In addition to DBY-reactive T cells, the patient also developed an antibody response to the same antigen. Using synthetic DBY peptides we mapped the antibody response to two distinct B cell epitopes. In previous experiments we found that antibody responses specific for DBY mHA developed in ~50% of male patients who received stem cell transplants from female donors (19
). A map of the common DBY B cell epitopes was also established, demonstrating that antibody responses were primarily directed against regions of disparity between DBY and DBX. The two epitopes identified in this study are among these frequently targeted epitopes. It is interesting to note, however, that both DBY T cell epitopes characterized thus far (DBY30–48
) were not found to be common B cell targets, presumably because the corresponding portions of the DBY protein are not readily accessible to the B cell receptor. These results further illustrate the complementary function of the two arms of the adaptive immune system to cover a wide range of epitopes within a given antigen.
Antibodies to a single DBY epitope first developed between 6 and 12 mo after HSCT, the date of the first reactive sample. Subsequently, the titer of this antibody response gradually increased until 16 mo after transplant. The acquisition of a new B cell antigen between 16 and 21 mo provided further evidence that B cell immunity to DBY was still evolving at that time. In comparison, the CD4+ helper T cell response, which was first detected 8 mo after transplant, continued to be directed against a single epitope. Also in contrast to the T cell response, the B cell response was specific for DBY and did not cross-react with recombinant DBX in Western blot assays. Antibody specificity for DBY was confirmed at the peptide level using an ELISA assay. Thus, although the patient developed both T and B cell immunity to DBY after HSCT, these results show that it was only the B cell response that distinguished between DBY and DBX.
After allogeneic HSCT, the patient developed acute GVHD, which evolved into chronic GVHD 3–4 mo after transplant. Therefore, our experiments were performed primarily with samples collected in the context of chronic GVHD. In this respect, the dual recognition of DBX and DBY by patient T cells is remarkable as it suggests the development of T cell immunity to an autoantigen. Similarities between chronic GVHD and autoimmune diseases have been well documented. In particular, common skin lesions in chronic GVHD are often similar to those seen in scleroderma or systemic lupus erythematosus. A striking hallmark of autoimmune diseases is the development of antibodies as well as T cells reactive with a variety of autoantigens (27
). Based on our findings, it is attractive to speculate that coordinated B and T cell responses similarly contribute to the pathogenesis of chronic GVHD. Donor specificity for recipient mHA is likely to be required for initiation of acute GVHD, but our studies suggest that the subsequent development of chronic GVHD might be associated with the recognition of T cell epitopes that do not discriminate between recipient and donor cells. Nevertheless, maintenance of chronic GVHD might be dependent on continuing specific recognition of recipient antigens by donor B cells. Although DBY is not expressed on the cell surface, this protein is widely expressed in many tissues and anti-DBY antibodies may contribute to the formation of immune complexes, which can enhance the uptake and presentation of the antigen from dying cells. As noted in our studies, maturation of DCs by nonspecific mechanisms can also lead to the presentation of DBY epitopes to donor T cells in vivo. Taken together, these mechanisms may well be contributing to the persistence of chronic GVHD in the patient we studied. Further studies in other individuals will be needed to confirm whether similarly coordinated B and T cell immune responses are commonly found in patients with chronic GVHD. In this regard, it should also be noted that DBY is only one of several Y-encoded proteins with closely related X homologues that are widely expressed in many tissues. Similar responses to other H-Y antigens may also play a role in the pathogenesis of chronic GVHD.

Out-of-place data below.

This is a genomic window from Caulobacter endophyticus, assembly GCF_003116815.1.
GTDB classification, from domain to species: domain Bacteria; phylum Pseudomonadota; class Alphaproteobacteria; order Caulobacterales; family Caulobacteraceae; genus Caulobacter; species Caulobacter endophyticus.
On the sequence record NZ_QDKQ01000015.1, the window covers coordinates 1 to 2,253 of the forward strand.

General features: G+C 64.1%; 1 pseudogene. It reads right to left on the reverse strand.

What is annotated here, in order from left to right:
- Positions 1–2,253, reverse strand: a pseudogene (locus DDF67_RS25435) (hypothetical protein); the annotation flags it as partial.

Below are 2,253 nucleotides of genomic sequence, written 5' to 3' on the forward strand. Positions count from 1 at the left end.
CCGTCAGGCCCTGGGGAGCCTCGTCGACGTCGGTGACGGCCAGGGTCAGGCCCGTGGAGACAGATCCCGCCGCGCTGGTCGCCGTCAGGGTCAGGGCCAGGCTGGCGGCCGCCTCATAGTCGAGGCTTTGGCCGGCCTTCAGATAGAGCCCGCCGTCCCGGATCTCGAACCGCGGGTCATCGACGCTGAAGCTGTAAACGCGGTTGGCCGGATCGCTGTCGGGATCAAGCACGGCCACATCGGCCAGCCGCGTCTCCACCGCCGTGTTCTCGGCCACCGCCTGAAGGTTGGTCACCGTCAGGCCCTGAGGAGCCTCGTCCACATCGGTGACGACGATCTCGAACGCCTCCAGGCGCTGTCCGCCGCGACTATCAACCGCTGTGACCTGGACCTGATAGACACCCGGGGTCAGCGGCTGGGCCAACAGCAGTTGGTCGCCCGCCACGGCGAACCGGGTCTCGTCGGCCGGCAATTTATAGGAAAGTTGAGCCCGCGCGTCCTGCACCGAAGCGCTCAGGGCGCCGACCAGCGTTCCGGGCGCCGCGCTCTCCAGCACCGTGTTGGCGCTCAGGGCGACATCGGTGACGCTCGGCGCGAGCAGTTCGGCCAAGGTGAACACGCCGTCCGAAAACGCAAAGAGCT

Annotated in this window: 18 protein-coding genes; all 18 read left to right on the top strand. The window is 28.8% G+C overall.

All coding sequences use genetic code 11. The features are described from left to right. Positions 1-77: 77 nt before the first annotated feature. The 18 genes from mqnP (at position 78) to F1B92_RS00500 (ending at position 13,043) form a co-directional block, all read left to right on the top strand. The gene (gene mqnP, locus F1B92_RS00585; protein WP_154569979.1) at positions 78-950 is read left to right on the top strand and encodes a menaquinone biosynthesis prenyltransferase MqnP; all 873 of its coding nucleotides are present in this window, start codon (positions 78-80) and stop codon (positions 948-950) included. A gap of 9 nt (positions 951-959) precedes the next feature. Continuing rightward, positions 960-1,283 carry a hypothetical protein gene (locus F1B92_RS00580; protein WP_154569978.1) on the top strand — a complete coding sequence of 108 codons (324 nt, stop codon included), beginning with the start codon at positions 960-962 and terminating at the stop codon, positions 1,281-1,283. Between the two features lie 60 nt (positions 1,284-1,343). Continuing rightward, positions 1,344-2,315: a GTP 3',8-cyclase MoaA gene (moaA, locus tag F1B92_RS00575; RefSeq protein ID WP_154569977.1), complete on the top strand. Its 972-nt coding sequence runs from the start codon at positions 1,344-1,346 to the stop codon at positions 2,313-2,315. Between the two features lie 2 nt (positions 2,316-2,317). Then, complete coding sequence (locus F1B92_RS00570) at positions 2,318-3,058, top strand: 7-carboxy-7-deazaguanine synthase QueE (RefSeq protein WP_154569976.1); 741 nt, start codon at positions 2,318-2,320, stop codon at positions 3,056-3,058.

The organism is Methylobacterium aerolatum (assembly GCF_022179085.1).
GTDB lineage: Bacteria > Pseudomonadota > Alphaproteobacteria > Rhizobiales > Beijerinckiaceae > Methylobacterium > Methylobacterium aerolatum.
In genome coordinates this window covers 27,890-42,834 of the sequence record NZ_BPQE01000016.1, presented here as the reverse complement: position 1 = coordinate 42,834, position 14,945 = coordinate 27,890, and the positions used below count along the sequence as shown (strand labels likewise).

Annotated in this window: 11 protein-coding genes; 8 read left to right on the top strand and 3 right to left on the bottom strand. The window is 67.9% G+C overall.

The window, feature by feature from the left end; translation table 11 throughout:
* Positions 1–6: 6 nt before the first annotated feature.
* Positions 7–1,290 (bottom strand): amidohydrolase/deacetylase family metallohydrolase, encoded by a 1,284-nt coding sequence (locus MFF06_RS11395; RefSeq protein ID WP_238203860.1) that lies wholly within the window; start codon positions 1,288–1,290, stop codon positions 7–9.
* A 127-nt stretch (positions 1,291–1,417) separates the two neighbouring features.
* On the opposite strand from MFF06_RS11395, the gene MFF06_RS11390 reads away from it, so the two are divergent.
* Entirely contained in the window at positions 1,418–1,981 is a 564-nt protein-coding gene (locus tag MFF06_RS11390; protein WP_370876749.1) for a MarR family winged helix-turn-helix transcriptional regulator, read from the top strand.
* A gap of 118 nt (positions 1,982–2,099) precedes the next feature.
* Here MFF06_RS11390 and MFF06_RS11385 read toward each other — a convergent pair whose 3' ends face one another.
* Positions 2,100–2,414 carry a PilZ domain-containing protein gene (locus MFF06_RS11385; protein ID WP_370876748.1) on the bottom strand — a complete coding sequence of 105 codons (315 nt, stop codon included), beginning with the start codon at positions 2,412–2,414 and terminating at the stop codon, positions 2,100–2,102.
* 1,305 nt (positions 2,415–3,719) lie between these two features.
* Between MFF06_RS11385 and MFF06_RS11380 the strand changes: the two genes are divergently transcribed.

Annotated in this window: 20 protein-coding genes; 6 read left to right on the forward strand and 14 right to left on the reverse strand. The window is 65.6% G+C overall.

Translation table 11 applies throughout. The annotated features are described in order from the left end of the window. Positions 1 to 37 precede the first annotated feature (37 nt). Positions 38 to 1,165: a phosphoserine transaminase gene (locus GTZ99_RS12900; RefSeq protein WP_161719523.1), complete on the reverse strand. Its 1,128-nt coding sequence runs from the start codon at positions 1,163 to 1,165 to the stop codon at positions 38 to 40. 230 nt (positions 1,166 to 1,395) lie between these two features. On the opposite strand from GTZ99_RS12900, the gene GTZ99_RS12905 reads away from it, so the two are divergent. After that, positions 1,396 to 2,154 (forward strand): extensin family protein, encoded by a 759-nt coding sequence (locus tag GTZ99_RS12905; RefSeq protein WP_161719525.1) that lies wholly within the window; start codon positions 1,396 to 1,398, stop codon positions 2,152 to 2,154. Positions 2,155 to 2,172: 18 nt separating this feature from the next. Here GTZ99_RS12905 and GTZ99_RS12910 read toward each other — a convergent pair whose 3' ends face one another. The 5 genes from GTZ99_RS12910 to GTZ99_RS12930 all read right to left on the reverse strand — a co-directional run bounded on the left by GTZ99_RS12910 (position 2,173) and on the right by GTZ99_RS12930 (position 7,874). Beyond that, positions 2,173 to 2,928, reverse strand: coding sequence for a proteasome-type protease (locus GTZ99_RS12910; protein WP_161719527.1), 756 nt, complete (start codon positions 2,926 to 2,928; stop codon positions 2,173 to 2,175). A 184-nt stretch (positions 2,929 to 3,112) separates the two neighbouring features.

Previous mHA have been identified using T cells established in vitro and selected for their ability to differentially recognize recipient cells from donor cells in functional assays. Although such approaches have resulted in the characterization of several target antigens of acute GVHD, this method also biases the type of target epitopes that can be identified. In our series of experiments, unselected patient T cells were screened for reactivity against a large panel of potential target peptides. We subsequently isolated the reactive cells in vitro and further analyzed the specificity of the immune response. The dual recognition of DBX and DBY peptides was unexpected and illustrates the validity of our screening strategy for the identification of relevant antigens in GVHD. Although T cells specific for this new DBY epitope persisted at high levels for more than 1 yr, these cells would not have been detected if only clones reactive with recipient cells and not donor cells had been selected to characterize the GVHD response.
In summary, this study represents the first demonstration of a coordinated T cell–B cell response to mHA in the clinical context of chronic GVHD. These studies reveal a complex immune response that includes elements of autoimmunity as well as alloimmunity. The alloimmune response to DBY appears to be mediated primarily by donor B cells. In contrast, the autoimmune response to both DBY and DBX is mediated primarily by donor CD4+ T cells. These observations further emphasize the intricate balance that develops during reconstitution of donor immunity after allogeneic stem cell transplantation when immunologic distinctions between autoantigens and persisting alloantigens become uncertain.